24 Sep 08
How has a company not known for its sporty range of road cars managed to produce something as good as the C4 WRC?
It's a fair question. The fact is Citroen isn't a name which immediately springs to mind when you think about competition cars. Avant-garde design and technical innovations like hydropneumatic suspension yes, but perhaps not one of the most successful rally cars of the modern era.
But with its Xsara and C4 models Citroen is re-writing the WRC history books. Having won 50 rallies since 1999, the company is now the third most successful manufacturer in the history of the sport - ahead of legendary names like Subaru and Audi.
Citroen's recent spell in the WRC isn't the first motorsport project in its 89 year history. The company had a previous, brief, involvement in the WRC in 1986 when it campaigned a Group B version of the BX, known as the BX 4 TC. But after three disappointing rallies that year, and just one finish (sixth), the project was abandoned.
Citroen switched to cross country rallying in the nineties and dominated with its ZX Rallye Raid car. The team took 36 victories in 42 races and five consecutive wins in the World Cup for Cross Country Rallying. Since 1999, however, Citroen has been back in the WRC, and racking up results with three cars, the Xsara kit car, the Xsara T4 and the C4 WRC.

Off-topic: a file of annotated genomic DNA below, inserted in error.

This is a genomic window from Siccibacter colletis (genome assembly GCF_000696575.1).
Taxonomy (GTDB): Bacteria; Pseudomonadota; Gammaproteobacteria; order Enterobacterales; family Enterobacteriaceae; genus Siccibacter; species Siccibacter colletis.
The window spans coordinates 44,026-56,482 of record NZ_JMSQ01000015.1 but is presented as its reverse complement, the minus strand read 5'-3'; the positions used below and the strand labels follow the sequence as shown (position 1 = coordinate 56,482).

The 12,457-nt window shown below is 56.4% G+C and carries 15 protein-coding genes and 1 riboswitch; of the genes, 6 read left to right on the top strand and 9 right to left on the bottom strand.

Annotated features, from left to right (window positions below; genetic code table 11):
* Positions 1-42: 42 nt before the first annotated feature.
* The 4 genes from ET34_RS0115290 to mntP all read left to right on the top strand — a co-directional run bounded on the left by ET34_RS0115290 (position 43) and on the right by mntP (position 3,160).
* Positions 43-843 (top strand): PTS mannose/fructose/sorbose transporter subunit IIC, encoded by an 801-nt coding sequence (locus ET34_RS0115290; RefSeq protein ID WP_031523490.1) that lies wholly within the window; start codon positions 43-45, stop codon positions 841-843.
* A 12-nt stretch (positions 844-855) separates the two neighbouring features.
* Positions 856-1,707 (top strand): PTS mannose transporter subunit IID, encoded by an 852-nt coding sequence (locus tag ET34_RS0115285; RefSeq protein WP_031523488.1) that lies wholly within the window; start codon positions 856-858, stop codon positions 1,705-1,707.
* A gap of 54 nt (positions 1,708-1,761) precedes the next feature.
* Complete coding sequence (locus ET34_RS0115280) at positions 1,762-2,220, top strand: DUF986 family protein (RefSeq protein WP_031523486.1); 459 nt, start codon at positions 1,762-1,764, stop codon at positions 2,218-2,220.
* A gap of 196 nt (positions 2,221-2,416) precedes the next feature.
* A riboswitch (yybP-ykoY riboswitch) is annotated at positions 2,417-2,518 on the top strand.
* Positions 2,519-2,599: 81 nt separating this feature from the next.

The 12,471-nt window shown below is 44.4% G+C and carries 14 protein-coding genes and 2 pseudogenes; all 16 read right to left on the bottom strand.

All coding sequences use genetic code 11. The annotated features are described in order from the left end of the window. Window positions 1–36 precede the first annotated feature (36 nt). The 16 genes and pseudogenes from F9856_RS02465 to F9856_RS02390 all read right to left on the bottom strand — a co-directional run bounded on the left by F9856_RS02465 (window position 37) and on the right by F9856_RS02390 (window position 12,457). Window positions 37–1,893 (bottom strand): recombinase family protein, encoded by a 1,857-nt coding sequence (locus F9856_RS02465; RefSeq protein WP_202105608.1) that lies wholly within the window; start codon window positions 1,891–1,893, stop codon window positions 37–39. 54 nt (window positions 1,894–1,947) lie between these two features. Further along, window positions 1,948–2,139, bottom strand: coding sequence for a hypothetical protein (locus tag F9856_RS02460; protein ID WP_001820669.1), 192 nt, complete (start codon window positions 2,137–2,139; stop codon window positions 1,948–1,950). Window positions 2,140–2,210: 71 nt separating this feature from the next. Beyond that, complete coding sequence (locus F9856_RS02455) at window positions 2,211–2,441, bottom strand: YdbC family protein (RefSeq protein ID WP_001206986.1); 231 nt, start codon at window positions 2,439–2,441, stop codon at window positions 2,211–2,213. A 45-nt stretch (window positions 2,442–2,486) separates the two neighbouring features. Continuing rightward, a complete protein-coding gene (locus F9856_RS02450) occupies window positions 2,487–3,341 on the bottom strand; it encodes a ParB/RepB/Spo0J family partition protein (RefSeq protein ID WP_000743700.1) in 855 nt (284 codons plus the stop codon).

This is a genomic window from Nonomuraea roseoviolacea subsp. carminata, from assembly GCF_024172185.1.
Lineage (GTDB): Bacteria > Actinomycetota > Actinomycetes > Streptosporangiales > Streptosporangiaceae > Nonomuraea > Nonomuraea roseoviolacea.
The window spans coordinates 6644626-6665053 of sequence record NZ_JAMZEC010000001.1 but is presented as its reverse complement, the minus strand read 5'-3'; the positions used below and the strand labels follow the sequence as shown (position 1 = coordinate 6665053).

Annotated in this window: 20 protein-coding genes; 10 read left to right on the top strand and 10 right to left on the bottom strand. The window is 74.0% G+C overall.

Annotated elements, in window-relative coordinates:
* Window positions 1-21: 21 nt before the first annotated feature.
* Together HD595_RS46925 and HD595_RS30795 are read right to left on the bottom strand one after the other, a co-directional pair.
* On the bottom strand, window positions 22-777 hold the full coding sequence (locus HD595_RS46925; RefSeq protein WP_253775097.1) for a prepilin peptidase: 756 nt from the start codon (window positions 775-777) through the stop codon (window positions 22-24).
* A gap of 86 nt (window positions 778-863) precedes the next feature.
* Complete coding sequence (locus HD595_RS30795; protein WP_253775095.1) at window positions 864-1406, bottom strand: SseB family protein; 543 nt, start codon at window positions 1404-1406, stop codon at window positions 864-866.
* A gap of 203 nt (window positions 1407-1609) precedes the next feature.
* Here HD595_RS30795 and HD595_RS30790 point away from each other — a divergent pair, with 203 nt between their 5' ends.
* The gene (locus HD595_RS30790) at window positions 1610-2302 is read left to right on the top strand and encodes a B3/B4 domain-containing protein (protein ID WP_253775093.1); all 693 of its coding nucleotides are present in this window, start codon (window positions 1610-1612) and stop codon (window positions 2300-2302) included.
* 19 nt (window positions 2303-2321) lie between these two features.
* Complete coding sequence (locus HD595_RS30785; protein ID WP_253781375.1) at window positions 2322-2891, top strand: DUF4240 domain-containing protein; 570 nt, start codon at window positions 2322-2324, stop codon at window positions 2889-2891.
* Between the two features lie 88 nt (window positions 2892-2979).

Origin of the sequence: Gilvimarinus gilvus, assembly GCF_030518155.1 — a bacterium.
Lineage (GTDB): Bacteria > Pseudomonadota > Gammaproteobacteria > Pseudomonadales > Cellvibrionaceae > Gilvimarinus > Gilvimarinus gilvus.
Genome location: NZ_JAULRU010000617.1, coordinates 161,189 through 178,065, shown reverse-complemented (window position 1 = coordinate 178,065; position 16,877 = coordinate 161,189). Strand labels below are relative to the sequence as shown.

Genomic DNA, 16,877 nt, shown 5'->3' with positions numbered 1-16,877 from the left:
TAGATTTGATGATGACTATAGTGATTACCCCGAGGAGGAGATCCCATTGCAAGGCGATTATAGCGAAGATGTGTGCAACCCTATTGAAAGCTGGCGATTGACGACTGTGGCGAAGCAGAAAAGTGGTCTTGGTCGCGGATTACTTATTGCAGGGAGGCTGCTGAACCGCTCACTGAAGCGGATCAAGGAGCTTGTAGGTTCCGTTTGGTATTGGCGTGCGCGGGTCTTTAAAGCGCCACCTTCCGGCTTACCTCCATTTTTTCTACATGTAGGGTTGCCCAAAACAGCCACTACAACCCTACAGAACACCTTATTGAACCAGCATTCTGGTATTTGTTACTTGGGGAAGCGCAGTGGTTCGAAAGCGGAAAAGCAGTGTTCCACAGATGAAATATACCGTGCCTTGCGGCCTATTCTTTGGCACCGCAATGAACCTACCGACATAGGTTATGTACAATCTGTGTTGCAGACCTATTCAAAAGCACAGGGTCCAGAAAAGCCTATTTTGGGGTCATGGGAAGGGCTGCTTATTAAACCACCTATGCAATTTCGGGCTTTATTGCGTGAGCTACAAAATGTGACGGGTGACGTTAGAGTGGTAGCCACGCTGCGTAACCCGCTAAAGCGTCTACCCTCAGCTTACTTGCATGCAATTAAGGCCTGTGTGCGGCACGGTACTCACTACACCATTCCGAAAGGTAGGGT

The first thing to note about the Citroen's cars is that they are all designed and built in-house at Citroen Sport's Sartory headquarters near Paris. Citroen manages every element of its rally programme and is the only WRC manufacturer to operate this way - all the others work in partnership with a specialist firm like Prodrive or M-Sport.
Citroen's approach has its own pros and cons, (and we'll discuss them in a later feature) but one of the biggest positives when it comes to building cars is access to engineering know-how and other resources from the wider Citroen group. And this was especially important with the development of Citroen's first WRC car of the modern era:
The Xsara Kit Car
Corporate history had a large part to play in the story of the two-wheel drive Xsara Kit Car. Back in 1974 the French government moved to protect Citroen from bankruptcy by arranging a merger with Peugeot. In 1976 the process was complete and the companies were merged to form PSA Peugeot Citroen.
Fast forward to 1996, and when Citroen decided to go rallying it was able to call upon the knowledge Peugeot had amassed with its successful two-wheel drive 306 Maxi Kit Car.